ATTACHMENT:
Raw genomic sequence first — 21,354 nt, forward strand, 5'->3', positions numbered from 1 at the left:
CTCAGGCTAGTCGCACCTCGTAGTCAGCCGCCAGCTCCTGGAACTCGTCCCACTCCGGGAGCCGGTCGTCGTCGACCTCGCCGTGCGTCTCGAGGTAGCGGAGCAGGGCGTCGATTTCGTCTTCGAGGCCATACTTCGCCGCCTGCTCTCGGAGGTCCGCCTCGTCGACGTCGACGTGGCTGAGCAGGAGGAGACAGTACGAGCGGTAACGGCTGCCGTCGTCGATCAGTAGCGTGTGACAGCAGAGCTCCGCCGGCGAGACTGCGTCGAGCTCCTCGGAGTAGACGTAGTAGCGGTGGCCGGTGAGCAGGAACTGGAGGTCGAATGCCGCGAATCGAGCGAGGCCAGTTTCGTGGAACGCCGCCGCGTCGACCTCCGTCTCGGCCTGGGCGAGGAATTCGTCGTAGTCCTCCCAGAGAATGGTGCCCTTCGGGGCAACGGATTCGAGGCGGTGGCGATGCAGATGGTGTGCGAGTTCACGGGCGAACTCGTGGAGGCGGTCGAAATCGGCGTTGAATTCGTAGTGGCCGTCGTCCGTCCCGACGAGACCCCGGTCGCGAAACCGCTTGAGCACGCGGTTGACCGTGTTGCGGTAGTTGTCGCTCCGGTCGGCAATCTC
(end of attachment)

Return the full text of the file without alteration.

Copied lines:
Raw genomic sequence first — 21,354 nt, forward strand, 5'->3', positions numbered from 1 at the left:
CTCAGGCTAGTCGCACCTCGTAGTCAGCCGCCAGCTCCTGGAACTCGTCCCACTCCGGGAGCCGGTCGTCGTCGACCTCGCCGTGCGTCTCGAGGTAGCGGAGCAGGGCGTCGATTTCGTCTTCGAGGCCATACTTCGCCGCCTGCTCTCGGAGGTCCGCCTCGTCGACGTCGACGTGGCTGAGCAGGAGGAGACAGTACGAGCGGTAACGGCTGCCGTCGTCGATCAGTAGCGTGTGACAGCAGAGCTCCGCCGGCGAGACTGCGTCGAGCTCCTCGGAGTAGACGTAGTAGCGGTGGCCGGTGAGCAGGAACTGGAGGTCGAATGCCGCGAATCGAGCGAGGCCAGTTTCGTGGAACGCCGCCGCGTCGACCTCCGTCTCGGCCTGGGCGAGGAATTCGTCGTAGTCCTCCCAGAGAATGGTGCCCTTCGGGGCAACGGATTCGAGGCGGTGGCGATGCAGATGGTGTGCGAGTTCACGGGCGAACTCGTGGAGGCGGTCGAAATCGGCGTTGAATTCGTAGTGGCCGTCGTCCGTCCCGACGAGACCCCGGTCGCGAAACCGCTTGAGCACGCGGTTGACCGTGTTGCGGTAGTTGTCGCTCCGGTCGGCAATCTC